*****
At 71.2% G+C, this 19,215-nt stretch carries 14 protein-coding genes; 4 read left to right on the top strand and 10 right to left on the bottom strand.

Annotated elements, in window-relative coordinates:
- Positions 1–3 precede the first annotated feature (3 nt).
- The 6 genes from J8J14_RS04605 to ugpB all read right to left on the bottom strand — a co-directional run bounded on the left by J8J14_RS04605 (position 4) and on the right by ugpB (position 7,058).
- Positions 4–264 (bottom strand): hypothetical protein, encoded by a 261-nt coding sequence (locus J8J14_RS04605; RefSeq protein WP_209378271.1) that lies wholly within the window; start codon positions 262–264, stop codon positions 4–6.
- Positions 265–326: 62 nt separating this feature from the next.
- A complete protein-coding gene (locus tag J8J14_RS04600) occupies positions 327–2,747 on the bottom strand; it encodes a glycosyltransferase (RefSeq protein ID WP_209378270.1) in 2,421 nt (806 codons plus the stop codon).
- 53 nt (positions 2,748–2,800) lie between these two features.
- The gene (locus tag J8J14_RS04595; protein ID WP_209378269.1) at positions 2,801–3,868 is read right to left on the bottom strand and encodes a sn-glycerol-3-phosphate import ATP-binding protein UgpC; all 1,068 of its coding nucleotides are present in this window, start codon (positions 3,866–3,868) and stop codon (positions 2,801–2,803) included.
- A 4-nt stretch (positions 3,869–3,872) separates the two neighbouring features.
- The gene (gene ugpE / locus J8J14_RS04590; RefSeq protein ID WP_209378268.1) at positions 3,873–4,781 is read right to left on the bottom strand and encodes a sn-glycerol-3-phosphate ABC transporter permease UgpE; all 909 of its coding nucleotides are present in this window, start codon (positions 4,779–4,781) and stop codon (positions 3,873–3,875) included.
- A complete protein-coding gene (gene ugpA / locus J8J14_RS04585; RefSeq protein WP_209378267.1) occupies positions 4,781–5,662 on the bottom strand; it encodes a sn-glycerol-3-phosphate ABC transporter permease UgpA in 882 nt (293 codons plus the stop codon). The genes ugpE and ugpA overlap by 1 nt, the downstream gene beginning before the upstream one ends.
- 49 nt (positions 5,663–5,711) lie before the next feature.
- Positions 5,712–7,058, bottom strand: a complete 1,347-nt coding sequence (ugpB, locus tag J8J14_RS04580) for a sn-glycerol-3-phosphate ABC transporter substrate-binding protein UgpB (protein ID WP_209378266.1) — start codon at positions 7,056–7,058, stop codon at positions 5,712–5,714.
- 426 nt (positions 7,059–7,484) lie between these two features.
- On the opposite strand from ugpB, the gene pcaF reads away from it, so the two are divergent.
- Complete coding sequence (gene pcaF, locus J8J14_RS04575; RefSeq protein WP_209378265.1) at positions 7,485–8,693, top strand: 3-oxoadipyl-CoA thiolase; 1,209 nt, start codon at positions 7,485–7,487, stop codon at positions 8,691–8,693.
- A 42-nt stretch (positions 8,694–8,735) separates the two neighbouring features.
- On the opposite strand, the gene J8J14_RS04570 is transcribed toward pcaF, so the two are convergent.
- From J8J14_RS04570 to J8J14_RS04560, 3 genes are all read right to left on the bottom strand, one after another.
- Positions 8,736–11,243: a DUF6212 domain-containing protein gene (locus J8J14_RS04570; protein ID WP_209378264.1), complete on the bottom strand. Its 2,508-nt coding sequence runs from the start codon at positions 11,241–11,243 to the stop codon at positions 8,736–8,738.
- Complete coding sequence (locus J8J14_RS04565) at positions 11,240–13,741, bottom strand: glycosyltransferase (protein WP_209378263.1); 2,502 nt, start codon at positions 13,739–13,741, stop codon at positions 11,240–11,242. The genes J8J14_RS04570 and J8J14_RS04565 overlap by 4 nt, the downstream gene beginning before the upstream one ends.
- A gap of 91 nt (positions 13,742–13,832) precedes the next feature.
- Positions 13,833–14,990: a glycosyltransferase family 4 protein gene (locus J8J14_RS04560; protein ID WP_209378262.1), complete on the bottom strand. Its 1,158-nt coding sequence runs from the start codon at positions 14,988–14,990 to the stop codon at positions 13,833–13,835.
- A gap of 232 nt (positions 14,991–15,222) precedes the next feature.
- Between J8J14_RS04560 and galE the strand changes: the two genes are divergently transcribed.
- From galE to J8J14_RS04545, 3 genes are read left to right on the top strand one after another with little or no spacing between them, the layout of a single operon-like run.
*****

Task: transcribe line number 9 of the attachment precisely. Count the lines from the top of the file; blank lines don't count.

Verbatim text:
- The gene (locus tag J8J14_RS04595; protein ID WP_209378269.1) at positions 2,801–3,868 is read right to left on the bottom strand and encodes a sn-glycerol-3-phosphate import ATP-binding protein UgpC; all 1,068 of its coding nucleotides are present in this window, start codon (positions 3,866–3,868) and stop codon (positions 2,801–2,803) included.